Title: How I Lost You
Author: Janet Gurtler
Genre/Audience: Young adult
Publication: Sourcebooks Fire, 2013
Source: For review
Summary: Grace, Kya, and James have been best friends forever. Kya has had a troubled past with some painful secrets though, and as a result, acts out in wild and promiscuous ways, always getting herself into some kind of trouble. James is sick and tired of Kya’s behavior, but Grace refuses to give up on her, constantly defending her and supporting her, even though she doesn’t always deserve it. When things finally come to a head, and Kya reveals her true nature, Grace must decide what friendships are worth keeping and what ones are worth losing.
My Thoughts: I immediately found myself relating to this friendship scenario, as I also have a best friend “trio,” with a girl and a guy. There have been lots of ups and downs, and I’ve always felt like Grace, in that I’ve been the one who wanted to hold the group together, refusing to give up on the three of us. I totally understood where Grace was coming from and I loved that. One thing that I didn’t really relate to at all though, and found myself unable to get into, was the heavy influence of paintball in this book. Grace and Kya are trying out for a college team, and the three friends all work at Splatterfest, a paintball place that Grace’s dad owns. I don’t really know anyone who plays paintball and had a hard time enjoying some of these parts of the book. Nonetheless, I understand there are plenty of people who enjoy it, it just wasn’t necessarily for me. I also felt like I was left waiting for a big major event to happen throughout the book, but it never really did. Despite this, I did still enjoy the book for many reasons.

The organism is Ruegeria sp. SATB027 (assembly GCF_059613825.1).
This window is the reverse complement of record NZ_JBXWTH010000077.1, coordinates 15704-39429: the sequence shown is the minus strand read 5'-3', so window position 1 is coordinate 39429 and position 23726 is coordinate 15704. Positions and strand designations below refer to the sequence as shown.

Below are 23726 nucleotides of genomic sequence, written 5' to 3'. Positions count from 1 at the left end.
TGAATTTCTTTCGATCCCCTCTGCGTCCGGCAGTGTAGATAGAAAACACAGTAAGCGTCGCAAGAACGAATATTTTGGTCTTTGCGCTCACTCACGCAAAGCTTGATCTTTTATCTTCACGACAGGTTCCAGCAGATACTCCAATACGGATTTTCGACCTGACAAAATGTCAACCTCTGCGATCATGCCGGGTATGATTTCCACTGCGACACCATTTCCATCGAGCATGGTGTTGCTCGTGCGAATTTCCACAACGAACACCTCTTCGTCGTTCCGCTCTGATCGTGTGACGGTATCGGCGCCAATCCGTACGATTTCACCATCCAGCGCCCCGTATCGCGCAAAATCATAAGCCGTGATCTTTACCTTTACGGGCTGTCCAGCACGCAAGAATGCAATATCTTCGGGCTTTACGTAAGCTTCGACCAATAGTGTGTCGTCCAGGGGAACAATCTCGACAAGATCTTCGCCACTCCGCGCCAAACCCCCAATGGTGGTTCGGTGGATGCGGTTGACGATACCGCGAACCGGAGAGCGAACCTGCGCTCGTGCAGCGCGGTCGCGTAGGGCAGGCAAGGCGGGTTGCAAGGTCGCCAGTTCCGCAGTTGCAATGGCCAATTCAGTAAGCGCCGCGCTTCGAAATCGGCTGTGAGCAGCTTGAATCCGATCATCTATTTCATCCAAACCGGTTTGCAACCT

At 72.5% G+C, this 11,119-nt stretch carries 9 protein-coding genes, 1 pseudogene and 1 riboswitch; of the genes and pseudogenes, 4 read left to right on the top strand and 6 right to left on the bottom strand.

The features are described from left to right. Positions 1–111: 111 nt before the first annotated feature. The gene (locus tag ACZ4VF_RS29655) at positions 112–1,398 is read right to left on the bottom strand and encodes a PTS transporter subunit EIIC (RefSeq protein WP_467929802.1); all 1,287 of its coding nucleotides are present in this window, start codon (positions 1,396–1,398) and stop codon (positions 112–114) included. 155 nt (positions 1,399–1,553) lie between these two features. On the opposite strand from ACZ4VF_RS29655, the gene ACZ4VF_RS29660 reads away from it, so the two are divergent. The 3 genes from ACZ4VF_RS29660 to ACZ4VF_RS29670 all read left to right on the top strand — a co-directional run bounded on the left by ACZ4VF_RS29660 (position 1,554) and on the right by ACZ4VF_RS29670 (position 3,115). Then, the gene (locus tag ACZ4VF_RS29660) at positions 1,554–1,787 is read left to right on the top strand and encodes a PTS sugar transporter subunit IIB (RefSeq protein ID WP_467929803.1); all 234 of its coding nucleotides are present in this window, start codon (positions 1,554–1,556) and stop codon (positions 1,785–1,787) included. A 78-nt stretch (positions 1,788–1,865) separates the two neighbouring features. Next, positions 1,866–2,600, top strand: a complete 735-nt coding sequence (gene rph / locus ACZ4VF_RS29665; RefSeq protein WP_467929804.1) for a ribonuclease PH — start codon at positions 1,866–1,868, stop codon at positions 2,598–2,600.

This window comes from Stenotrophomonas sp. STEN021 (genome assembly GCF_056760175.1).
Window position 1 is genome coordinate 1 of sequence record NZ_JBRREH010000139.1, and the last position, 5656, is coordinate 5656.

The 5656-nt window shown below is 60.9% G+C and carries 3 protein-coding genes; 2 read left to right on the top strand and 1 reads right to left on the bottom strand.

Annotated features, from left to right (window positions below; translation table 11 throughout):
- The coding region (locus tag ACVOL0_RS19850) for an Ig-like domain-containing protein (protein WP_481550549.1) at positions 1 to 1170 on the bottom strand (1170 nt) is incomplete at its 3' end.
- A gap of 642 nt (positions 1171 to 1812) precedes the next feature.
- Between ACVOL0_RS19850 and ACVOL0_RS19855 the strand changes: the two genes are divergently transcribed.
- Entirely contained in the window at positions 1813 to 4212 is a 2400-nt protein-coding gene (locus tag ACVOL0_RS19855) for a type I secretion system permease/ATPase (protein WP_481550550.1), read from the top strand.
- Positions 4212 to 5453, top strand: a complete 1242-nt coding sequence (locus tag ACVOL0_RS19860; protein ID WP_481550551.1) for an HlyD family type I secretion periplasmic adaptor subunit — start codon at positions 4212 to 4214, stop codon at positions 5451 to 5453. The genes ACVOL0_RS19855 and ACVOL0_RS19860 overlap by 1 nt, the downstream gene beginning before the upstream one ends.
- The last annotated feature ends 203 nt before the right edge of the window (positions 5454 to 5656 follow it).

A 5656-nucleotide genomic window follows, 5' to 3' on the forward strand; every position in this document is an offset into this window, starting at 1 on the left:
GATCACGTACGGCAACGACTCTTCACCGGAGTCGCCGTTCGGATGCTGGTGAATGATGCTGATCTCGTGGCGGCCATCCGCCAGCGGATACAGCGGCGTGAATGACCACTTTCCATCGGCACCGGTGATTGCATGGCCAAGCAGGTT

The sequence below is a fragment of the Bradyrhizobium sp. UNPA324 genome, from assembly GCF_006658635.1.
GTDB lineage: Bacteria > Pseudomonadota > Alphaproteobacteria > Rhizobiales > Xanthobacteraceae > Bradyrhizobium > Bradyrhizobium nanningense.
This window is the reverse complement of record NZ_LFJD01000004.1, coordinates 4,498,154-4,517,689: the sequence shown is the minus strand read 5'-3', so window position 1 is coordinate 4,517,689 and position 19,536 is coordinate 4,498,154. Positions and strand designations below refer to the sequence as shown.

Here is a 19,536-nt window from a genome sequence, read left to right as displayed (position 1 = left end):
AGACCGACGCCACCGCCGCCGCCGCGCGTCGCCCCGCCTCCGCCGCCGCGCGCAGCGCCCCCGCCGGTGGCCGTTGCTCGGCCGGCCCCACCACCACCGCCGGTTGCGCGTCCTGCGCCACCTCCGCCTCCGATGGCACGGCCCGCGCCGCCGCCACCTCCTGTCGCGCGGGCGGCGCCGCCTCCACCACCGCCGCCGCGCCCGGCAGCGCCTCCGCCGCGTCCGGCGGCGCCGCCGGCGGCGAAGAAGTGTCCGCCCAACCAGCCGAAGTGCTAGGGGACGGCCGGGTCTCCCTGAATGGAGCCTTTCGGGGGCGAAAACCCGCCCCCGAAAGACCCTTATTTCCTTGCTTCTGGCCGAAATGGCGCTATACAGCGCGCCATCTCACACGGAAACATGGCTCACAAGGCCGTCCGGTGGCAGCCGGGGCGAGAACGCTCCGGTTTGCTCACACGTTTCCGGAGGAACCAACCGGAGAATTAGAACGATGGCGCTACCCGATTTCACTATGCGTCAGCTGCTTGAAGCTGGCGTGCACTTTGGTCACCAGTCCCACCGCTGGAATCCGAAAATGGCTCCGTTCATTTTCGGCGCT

Kya was a frustrating character, always putting herself in dangerous situations, and blaming what happened to her in the past for everything she ever did wrong. Though she really ticked me off, I thought she was very real. I think a lot of people who suffer from traumatic experiences act out and make poor choices, and Kya’s character was very realistic. Grace frustrated me too, because for the longest time, she refused to see Kya’s flaws, and constantly made excuses for all of her wrongdoings. Grace seemed almost obsessed with her. I think this was realistic too in a sense – toxic friendships and constant excuses made for those who we love. Basically, the two of them were oil and vinegar, but they didn’t want to let go of what they had in the past. Grace, though seemingly weak at first, becomes a stronger and stronger character as time progresses, and I really appreciated seeing her growth.
All in all, I enjoyed Gurtler’s depiction here of a toxic relationship and the true meaning of friendship. Though the book wasn’t one of my favorites of the year, I did like the story and would recommend it to fans of contemporary YA with a dark side.
My Rating: 3.5/5